Sen. Anthony Hardy Williams challenged Republican sponsors of the bill to cite evidence of voter fraud. In the absence of such proof, Williams categorized the legislation as “unnecessary and costly.”

He said existing laws require people to identify themselves at the polls, while other laws criminalize voter fraud.

More importantly, he said, the new photo ID requirement will “discourage voter participation at a time when we should be encouraging participation by all citizens.” He described the bill as an “indirect poll tax” because many poor residents who lack identification will face hurdles at the ballot box, including paying for necessary documents to prove their identity.

While the state offers a photo identification card for voting purposes at no cost, residents would have to pay to obtain other necessary documentation such as birth certificates.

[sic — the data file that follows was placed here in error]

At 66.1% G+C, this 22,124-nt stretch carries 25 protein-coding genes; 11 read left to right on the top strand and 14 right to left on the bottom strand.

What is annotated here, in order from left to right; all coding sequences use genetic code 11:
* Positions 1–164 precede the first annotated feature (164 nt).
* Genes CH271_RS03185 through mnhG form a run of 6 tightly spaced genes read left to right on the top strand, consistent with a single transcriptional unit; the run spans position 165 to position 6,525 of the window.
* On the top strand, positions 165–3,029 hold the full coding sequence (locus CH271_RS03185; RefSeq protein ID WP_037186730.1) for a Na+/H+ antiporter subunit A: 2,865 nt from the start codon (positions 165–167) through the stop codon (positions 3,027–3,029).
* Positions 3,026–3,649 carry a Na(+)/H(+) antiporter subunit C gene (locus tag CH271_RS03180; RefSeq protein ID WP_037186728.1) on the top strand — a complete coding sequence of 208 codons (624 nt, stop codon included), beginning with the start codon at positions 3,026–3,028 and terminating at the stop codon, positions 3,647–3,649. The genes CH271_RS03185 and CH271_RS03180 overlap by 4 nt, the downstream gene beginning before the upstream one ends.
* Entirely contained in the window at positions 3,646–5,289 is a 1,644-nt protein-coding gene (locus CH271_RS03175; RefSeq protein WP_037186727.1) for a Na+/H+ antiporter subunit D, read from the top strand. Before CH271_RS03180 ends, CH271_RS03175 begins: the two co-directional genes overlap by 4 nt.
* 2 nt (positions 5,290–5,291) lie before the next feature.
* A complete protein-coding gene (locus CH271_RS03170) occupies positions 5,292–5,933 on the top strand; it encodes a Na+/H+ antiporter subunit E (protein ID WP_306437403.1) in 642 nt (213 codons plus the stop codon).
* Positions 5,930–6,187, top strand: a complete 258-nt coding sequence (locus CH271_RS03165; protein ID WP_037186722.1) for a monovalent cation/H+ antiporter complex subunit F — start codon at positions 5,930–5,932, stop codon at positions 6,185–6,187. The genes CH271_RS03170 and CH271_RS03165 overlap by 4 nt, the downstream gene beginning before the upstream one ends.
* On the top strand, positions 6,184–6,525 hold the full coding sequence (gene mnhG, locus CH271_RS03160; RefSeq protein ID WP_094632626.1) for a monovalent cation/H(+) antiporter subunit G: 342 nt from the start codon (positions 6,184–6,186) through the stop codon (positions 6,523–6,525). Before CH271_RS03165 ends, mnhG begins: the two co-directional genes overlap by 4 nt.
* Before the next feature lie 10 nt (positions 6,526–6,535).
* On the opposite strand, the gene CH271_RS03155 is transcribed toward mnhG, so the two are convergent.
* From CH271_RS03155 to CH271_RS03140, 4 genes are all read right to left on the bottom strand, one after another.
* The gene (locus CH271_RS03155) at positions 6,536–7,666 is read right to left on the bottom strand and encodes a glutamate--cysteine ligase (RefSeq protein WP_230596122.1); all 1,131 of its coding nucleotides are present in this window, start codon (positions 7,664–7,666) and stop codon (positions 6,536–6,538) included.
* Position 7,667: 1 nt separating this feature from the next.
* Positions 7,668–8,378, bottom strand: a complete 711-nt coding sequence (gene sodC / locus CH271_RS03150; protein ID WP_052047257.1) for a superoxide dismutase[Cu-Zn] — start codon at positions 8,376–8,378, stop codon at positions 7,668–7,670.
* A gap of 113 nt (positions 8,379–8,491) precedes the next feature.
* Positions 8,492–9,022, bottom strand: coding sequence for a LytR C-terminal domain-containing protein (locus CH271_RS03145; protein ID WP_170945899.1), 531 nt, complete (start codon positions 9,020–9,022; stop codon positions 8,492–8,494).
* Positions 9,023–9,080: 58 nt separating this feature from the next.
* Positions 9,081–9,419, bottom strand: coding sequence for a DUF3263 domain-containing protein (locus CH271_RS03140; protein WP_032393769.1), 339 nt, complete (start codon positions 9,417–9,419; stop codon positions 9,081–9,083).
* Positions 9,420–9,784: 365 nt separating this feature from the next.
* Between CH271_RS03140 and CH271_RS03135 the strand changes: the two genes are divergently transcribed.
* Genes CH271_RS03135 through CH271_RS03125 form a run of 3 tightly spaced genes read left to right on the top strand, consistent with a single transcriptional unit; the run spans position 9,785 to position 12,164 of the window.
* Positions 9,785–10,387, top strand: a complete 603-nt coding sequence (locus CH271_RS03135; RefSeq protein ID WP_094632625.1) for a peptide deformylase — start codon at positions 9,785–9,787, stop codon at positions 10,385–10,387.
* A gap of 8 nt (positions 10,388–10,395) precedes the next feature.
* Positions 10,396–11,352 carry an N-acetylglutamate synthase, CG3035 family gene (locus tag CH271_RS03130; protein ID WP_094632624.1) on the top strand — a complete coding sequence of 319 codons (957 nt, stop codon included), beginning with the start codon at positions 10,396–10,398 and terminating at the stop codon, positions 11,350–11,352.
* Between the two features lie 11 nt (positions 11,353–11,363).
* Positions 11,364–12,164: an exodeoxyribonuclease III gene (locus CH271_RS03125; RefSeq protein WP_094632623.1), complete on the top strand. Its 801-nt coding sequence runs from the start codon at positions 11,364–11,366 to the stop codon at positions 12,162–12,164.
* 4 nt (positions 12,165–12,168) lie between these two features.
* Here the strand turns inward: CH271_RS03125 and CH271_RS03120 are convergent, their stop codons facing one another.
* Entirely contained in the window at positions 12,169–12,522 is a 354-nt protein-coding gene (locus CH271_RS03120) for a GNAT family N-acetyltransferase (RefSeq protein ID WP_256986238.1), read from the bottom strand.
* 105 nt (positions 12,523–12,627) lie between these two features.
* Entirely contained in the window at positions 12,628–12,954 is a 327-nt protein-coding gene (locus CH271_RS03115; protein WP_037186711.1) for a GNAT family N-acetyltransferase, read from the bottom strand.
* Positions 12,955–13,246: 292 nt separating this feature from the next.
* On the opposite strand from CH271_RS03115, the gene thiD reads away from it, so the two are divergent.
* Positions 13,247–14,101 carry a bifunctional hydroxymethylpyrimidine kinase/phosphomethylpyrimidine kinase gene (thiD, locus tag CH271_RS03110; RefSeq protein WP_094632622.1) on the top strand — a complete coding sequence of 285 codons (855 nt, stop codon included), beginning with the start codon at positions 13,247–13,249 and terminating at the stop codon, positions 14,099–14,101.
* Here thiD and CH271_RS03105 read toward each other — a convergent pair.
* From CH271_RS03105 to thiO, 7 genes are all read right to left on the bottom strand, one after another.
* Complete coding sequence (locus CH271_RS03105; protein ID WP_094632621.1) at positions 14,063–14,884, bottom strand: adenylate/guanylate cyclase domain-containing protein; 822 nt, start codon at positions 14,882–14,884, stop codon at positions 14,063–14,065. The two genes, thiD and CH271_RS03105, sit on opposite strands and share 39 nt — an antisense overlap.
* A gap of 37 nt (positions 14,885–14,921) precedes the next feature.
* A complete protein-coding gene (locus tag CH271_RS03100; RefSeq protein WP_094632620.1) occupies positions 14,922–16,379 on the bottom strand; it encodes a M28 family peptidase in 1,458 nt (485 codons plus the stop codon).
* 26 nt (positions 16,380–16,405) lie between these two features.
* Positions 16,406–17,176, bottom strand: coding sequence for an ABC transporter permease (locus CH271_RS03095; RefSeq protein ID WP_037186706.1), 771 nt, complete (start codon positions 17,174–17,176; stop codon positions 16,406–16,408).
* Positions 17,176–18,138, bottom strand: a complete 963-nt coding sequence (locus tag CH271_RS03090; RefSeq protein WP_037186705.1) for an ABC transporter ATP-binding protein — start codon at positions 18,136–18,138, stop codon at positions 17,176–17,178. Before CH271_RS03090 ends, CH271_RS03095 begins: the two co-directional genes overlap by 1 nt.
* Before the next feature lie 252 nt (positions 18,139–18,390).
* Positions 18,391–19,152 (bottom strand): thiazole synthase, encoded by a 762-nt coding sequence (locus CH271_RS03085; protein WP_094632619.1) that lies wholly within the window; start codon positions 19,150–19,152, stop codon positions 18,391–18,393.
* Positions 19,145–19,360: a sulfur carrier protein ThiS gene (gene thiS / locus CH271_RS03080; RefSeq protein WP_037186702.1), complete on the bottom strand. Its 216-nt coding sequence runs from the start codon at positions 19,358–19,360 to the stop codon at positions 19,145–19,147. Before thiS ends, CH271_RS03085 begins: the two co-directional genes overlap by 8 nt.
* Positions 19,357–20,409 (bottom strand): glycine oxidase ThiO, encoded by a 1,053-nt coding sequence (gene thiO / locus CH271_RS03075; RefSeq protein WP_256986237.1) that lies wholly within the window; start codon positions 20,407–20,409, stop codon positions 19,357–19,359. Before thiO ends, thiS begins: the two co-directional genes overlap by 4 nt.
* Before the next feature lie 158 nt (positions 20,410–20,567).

According to the Brennan Center for Justice, a legal think tank at the New York University School of Law, voter ID laws disproportionately affect certain groups—including minorities, students, the elderly, the disabled, the poor and women—who are more likely to lack required identification documents.

Supporters of such laws argue photo IDs are required for many common activities, such as cashing a check or flying. The Brennan Center says many people can’t get a government photo ID card because required documentation to get them, like birth certificates, are often difficult or expensive to obtain.

Elisabeth Genn, counsel for the Brennan Center, described voter ID laws as “a solution for a problem that nobody has been able to document.

“Despite aggressively searching for examples, states have been unable to document voter impersonation fraud,” she said. “These laws are unjustifiable and have serious discriminatory effects on the voter rights of millions of Americans.”

Ruman said the Pennsylvania Secretary of Commonwealth’s office is actively working with people lacking the necessary identification to ensure that everyone who is eligible to vote can do so.

“We are committed to making voting as easy as possible within the confines of the new law,” he said.

“We have dealt with issues that have come up as best we could. The goal is to have everyone who wants to vote to be able to get ID and vote, but at the same time, to make sure each voter is who they say they are.”

New Restrictions